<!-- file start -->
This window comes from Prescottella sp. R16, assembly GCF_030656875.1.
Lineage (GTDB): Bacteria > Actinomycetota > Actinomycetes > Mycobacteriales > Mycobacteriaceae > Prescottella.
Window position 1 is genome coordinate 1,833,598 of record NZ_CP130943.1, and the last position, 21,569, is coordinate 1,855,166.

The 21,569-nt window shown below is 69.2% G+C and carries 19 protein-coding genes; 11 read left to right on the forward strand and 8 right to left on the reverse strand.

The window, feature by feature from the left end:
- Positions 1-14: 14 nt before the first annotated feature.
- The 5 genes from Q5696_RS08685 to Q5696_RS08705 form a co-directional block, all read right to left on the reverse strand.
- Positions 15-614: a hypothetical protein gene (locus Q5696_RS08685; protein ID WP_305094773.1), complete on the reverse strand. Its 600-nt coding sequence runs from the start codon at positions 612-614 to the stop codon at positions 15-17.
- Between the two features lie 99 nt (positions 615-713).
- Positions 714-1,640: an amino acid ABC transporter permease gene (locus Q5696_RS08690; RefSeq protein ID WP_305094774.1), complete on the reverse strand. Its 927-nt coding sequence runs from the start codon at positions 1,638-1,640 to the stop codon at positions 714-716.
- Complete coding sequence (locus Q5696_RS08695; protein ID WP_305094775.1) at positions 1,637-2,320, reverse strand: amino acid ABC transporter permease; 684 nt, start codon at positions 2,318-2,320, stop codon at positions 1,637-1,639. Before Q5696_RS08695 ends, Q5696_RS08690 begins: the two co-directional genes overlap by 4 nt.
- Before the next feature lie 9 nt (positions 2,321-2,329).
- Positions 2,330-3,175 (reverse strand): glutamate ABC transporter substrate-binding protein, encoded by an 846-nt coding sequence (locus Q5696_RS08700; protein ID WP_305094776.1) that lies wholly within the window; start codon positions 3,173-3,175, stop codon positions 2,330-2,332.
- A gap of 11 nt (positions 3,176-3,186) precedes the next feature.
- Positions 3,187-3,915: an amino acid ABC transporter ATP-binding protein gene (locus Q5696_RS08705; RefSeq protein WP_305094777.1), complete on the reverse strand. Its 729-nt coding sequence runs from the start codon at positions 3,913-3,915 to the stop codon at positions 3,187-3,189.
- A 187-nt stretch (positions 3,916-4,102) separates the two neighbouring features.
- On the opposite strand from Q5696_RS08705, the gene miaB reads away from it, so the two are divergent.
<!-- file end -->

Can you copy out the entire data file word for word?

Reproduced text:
This window comes from Prescottella sp. R16, assembly GCF_030656875.1.
Lineage (GTDB): Bacteria > Actinomycetota > Actinomycetes > Mycobacteriales > Mycobacteriaceae > Prescottella.
Window position 1 is genome coordinate 1,833,598 of record NZ_CP130943.1, and the last position, 21,569, is coordinate 1,855,166.

The 21,569-nt window shown below is 69.2% G+C and carries 19 protein-coding genes; 11 read left to right on the forward strand and 8 right to left on the reverse strand.

The window, feature by feature from the left end:
- Positions 1-14: 14 nt before the first annotated feature.
- The 5 genes from Q5696_RS08685 to Q5696_RS08705 form a co-directional block, all read right to left on the reverse strand.
- Positions 15-614: a hypothetical protein gene (locus Q5696_RS08685; protein ID WP_305094773.1), complete on the reverse strand. Its 600-nt coding sequence runs from the start codon at positions 612-614 to the stop codon at positions 15-17.
- Between the two features lie 99 nt (positions 615-713).
- Positions 714-1,640: an amino acid ABC transporter permease gene (locus Q5696_RS08690; RefSeq protein ID WP_305094774.1), complete on the reverse strand. Its 927-nt coding sequence runs from the start codon at positions 1,638-1,640 to the stop codon at positions 714-716.
- Complete coding sequence (locus Q5696_RS08695; protein ID WP_305094775.1) at positions 1,637-2,320, reverse strand: amino acid ABC transporter permease; 684 nt, start codon at positions 2,318-2,320, stop codon at positions 1,637-1,639. Before Q5696_RS08695 ends, Q5696_RS08690 begins: the two co-directional genes overlap by 4 nt.
- Before the next feature lie 9 nt (positions 2,321-2,329).
- Positions 2,330-3,175 (reverse strand): glutamate ABC transporter substrate-binding protein, encoded by an 846-nt coding sequence (locus Q5696_RS08700; protein ID WP_305094776.1) that lies wholly within the window; start codon positions 3,173-3,175, stop codon positions 2,330-2,332.
- A gap of 11 nt (positions 3,176-3,186) precedes the next feature.
- Positions 3,187-3,915: an amino acid ABC transporter ATP-binding protein gene (locus Q5696_RS08705; RefSeq protein WP_305094777.1), complete on the reverse strand. Its 729-nt coding sequence runs from the start codon at positions 3,913-3,915 to the stop codon at positions 3,187-3,189.
- A 187-nt stretch (positions 3,916-4,102) separates the two neighbouring features.
- On the opposite strand from Q5696_RS08705, the gene miaB reads away from it, so the two are divergent.